Murine cytokine antibody arrays (M0308003, RayBiotech Inc., Norcross, GA, USA), which detect 62 cytokines on one membrane, were used to determine serum cytokine levels as described previously (35,40). Briefly, the membranes were sequentially incubated with equal volumes of murine serum (after 1:10 dilution), primary biotin-conjugated antibodies, and horseradish peroxidase-conjugated streptavidin. After exposing to X-ray film, the relative signal intensity was determined using the Scion Image software.
Lucifer Yellow Dye Uptake Assay
The Lucifer Yellow dye uptake was used to measure the P2X7R-gated channel activities as described previously (17,45,46). Briefly, RAW 264.7 cells were stimulated with LPS in the absence or presence of CBX or other P2X7R receptor antagonists (KN-62, BBG, or oATP) for 16 h. Subsequently, cell cultures were incubated with Lucifer Yellow (LY, 1 mg/mL) for 15 min, and fixed with 2% paraformaldehyde following three extensive washes with 1 × PBS. The number of cells with diffused fluorescent signals was counted under a fluorescence microscope. The cells containing punctuate fluorescent signals were excluded, as the punctuate signals likely resulted from phagocytosis (rather than passive diffusion through panx-1 hemichannels) of the LY dye.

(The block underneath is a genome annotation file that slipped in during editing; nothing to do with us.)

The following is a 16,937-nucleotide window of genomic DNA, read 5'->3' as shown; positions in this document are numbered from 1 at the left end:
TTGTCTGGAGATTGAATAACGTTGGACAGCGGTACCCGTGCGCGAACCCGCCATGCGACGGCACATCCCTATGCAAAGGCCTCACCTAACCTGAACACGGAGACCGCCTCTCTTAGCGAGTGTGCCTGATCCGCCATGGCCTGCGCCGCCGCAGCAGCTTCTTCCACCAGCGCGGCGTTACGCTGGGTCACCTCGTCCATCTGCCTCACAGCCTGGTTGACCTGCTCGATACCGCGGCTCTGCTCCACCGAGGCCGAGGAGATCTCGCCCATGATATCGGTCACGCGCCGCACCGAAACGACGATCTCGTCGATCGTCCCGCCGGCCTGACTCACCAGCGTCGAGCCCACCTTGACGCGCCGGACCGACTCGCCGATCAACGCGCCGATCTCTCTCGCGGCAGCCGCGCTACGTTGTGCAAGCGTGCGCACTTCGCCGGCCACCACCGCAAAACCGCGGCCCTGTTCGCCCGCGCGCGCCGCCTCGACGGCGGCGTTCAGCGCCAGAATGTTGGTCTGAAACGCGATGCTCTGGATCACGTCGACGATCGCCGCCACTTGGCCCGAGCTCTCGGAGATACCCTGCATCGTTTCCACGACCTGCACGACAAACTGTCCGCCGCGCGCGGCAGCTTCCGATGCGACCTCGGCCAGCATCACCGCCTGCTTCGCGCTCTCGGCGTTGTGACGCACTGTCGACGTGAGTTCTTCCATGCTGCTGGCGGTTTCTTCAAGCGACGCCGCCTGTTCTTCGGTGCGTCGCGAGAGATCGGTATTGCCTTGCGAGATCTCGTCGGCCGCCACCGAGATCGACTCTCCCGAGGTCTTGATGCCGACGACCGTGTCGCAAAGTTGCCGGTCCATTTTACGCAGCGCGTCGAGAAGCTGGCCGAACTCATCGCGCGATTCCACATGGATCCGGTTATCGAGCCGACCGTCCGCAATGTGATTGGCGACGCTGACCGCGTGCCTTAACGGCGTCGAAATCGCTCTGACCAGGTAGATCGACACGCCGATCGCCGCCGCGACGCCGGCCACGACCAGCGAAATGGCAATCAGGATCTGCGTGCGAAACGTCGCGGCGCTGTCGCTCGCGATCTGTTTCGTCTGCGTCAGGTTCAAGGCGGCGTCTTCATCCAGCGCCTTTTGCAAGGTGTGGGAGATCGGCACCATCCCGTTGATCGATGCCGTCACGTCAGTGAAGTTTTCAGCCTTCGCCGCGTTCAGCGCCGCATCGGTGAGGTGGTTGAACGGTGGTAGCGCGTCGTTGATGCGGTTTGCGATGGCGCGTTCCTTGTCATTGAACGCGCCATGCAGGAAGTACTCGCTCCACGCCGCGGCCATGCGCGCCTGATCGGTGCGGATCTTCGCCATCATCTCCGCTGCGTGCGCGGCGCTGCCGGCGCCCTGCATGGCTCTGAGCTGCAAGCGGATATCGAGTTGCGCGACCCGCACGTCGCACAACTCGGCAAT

Animal Model of Polymicrobial Sepsis
This study was approved and performed in accordance with the guidelines of the Institutional Animal Care and Use Committee of the Feinstein Institute for Medical Research, Manhasset, New York, USA. To evaluate the therapeutic potential of CBX, a clinically relevant animal model of sepsis induced by cecal ligation and puncture (CLP) was employed (37,38,47). Briefly, the cecum of BALB/c mice was ligated at 5.0 mm from the cecal tip, and then punctured once with a 22-gauge needle. CBX was administered intraperitoneally into mice at indicated doses and time points, and animal survival rates were monitored for up to 2 wks. In parallel experiments, mice were euthanized to collect blood or peritoneal lavage fluid at 50 h (2 h after the second dose of CBX) after CLP, and assayed for serum levels of TNF, HMGB1 and other cytokines, as described previously (48).
Data are expressed as mean (SEM of two independent experiments in triplicates (n = 2). One-way analyses of variance (ANOVA) followed by the Tukey test for multiple comparisons were used to compare between different groups. The Kaplan-Meier method was used to compare the differences in mortality rates between groups. A P value <0.05 was considered statistically significant.
CBX Dose Dependently Attenuated Endotoxin-Induced HMGB1 Release